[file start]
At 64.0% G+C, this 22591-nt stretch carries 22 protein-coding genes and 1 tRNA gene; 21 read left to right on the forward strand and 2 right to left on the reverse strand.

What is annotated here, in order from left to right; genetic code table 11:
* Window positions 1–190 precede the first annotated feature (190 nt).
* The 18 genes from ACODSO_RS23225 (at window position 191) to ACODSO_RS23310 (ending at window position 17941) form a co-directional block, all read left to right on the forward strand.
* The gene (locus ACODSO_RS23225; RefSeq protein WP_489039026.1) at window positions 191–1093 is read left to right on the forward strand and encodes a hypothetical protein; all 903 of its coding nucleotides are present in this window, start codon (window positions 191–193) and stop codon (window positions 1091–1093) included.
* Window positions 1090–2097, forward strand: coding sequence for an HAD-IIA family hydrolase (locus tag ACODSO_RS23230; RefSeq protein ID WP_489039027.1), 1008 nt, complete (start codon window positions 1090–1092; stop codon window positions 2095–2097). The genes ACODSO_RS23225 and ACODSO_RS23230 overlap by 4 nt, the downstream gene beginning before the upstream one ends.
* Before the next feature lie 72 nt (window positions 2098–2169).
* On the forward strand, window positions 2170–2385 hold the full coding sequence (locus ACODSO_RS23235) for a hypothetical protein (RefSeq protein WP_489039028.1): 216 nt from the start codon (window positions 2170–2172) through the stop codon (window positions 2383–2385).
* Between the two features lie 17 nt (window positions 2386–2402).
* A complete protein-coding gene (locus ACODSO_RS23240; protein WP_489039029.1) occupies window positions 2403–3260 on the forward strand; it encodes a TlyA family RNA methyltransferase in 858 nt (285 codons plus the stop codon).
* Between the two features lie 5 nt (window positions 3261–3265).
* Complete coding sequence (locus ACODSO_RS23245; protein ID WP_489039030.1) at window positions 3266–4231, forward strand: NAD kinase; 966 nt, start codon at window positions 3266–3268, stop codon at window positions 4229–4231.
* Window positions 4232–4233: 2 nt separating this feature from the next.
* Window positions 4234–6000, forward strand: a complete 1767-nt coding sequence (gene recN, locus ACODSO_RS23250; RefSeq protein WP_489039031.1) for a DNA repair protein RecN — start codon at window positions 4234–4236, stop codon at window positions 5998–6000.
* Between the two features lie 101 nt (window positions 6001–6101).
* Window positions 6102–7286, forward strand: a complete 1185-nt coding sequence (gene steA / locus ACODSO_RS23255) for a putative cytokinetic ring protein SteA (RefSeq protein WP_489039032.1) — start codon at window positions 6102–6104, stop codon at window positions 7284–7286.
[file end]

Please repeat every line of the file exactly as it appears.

At 64.0% G+C, this 22591-nt stretch carries 22 protein-coding genes and 1 tRNA gene; 21 read left to right on the forward strand and 2 right to left on the reverse strand.

What is annotated here, in order from left to right; genetic code table 11:
* Window positions 1–190 precede the first annotated feature (190 nt).
* The 18 genes from ACODSO_RS23225 (at window position 191) to ACODSO_RS23310 (ending at window position 17941) form a co-directional block, all read left to right on the forward strand.
* The gene (locus ACODSO_RS23225; RefSeq protein WP_489039026.1) at window positions 191–1093 is read left to right on the forward strand and encodes a hypothetical protein; all 903 of its coding nucleotides are present in this window, start codon (window positions 191–193) and stop codon (window positions 1091–1093) included.
* Window positions 1090–2097, forward strand: coding sequence for an HAD-IIA family hydrolase (locus tag ACODSO_RS23230; RefSeq protein ID WP_489039027.1), 1008 nt, complete (start codon window positions 1090–1092; stop codon window positions 2095–2097). The genes ACODSO_RS23225 and ACODSO_RS23230 overlap by 4 nt, the downstream gene beginning before the upstream one ends.
* Before the next feature lie 72 nt (window positions 2098–2169).
* On the forward strand, window positions 2170–2385 hold the full coding sequence (locus ACODSO_RS23235) for a hypothetical protein (RefSeq protein WP_489039028.1): 216 nt from the start codon (window positions 2170–2172) through the stop codon (window positions 2383–2385).
* Between the two features lie 17 nt (window positions 2386–2402).
* A complete protein-coding gene (locus ACODSO_RS23240; protein WP_489039029.1) occupies window positions 2403–3260 on the forward strand; it encodes a TlyA family RNA methyltransferase in 858 nt (285 codons plus the stop codon).
* Between the two features lie 5 nt (window positions 3261–3265).
* Complete coding sequence (locus ACODSO_RS23245; protein ID WP_489039030.1) at window positions 3266–4231, forward strand: NAD kinase; 966 nt, start codon at window positions 3266–3268, stop codon at window positions 4229–4231.
* Window positions 4232–4233: 2 nt separating this feature from the next.
* Window positions 4234–6000, forward strand: a complete 1767-nt coding sequence (gene recN, locus ACODSO_RS23250; RefSeq protein WP_489039031.1) for a DNA repair protein RecN — start codon at window positions 4234–4236, stop codon at window positions 5998–6000.
* Between the two features lie 101 nt (window positions 6001–6101).
* Window positions 6102–7286, forward strand: a complete 1185-nt coding sequence (gene steA / locus ACODSO_RS23255) for a putative cytokinetic ring protein SteA (RefSeq protein WP_489039032.1) — start codon at window positions 6102–6104, stop codon at window positions 7284–7286.